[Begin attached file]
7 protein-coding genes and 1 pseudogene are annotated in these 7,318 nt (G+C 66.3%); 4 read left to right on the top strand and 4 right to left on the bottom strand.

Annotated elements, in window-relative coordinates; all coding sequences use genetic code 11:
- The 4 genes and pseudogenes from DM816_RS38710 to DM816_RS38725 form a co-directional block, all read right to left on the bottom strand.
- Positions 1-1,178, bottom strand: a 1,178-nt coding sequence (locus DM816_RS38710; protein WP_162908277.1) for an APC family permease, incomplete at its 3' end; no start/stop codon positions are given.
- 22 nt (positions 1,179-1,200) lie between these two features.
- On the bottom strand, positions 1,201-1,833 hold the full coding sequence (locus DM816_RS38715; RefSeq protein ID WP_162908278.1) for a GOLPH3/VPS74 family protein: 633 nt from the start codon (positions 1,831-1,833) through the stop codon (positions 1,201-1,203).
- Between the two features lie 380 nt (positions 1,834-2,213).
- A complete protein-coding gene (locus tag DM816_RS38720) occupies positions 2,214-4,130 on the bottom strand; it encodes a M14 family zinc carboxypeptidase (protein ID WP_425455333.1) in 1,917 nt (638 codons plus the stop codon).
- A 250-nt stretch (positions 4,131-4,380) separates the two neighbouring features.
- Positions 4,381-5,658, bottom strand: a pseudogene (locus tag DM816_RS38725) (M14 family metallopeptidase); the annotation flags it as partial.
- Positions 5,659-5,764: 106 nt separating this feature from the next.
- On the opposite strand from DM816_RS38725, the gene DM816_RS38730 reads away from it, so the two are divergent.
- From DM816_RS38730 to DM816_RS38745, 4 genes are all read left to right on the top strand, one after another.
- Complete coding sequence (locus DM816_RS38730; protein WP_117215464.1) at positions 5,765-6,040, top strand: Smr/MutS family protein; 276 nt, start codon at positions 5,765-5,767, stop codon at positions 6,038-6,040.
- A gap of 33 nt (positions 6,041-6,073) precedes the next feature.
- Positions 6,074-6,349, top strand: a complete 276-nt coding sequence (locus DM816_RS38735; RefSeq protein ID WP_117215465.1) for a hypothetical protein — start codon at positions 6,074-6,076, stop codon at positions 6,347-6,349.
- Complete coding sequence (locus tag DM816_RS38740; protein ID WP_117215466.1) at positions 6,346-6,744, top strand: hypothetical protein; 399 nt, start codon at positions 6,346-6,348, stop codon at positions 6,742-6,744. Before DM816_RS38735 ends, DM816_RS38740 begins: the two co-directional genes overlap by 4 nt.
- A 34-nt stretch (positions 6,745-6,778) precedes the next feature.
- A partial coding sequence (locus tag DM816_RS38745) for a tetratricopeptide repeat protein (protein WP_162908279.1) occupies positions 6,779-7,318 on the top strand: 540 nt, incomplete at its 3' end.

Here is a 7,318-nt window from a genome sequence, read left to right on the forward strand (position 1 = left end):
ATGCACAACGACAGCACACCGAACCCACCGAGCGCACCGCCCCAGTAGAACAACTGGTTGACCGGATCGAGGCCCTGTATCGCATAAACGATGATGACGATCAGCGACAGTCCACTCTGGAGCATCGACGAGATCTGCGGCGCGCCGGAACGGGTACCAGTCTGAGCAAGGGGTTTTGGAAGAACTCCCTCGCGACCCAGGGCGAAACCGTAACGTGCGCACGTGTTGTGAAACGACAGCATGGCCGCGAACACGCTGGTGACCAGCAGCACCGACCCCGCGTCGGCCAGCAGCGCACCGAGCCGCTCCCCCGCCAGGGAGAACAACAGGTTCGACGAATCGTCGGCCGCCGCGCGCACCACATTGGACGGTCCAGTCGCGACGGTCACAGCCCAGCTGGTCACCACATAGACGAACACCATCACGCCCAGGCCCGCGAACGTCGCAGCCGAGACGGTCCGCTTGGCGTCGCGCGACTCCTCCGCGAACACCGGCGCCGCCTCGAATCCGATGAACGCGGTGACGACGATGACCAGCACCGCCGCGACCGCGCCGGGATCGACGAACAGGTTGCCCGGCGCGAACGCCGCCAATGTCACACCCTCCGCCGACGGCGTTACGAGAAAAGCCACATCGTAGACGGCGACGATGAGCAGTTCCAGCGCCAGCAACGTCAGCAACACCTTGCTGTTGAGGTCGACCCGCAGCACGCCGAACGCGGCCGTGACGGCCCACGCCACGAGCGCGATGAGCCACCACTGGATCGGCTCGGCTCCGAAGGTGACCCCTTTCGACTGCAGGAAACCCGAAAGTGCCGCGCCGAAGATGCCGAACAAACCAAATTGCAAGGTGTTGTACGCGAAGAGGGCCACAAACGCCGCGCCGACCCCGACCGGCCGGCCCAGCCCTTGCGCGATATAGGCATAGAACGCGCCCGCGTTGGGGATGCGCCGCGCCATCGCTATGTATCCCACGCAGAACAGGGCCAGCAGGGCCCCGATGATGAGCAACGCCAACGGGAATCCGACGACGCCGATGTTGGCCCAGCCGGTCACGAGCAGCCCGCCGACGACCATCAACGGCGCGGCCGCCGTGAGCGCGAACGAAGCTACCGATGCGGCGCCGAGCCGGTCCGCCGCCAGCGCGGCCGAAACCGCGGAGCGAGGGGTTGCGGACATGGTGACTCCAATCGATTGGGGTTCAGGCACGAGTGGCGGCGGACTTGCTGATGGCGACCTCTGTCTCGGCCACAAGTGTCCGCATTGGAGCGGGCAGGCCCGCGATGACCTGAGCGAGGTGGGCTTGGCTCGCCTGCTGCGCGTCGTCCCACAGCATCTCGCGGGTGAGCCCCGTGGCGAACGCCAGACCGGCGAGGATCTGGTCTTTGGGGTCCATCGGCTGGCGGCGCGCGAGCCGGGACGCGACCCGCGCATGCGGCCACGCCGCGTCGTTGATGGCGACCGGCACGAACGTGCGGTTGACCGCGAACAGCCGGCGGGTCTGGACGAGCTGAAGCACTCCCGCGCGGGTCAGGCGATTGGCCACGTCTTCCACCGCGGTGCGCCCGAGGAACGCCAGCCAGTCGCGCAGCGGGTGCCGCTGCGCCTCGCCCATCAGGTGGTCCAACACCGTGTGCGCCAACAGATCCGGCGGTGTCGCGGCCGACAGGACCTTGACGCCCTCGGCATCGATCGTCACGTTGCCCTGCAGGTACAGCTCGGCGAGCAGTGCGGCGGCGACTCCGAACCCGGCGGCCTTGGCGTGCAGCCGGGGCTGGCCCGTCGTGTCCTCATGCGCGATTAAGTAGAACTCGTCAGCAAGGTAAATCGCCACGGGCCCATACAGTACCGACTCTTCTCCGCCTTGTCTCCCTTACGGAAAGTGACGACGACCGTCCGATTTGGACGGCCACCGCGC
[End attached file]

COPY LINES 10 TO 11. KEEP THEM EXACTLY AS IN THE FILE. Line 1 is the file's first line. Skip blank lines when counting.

- Positions 4,381-5,658, bottom strand: a pseudogene (locus tag DM816_RS38725) (M14 family metallopeptidase); the annotation flags it as partial.
- Positions 5,659-5,764: 106 nt separating this feature from the next.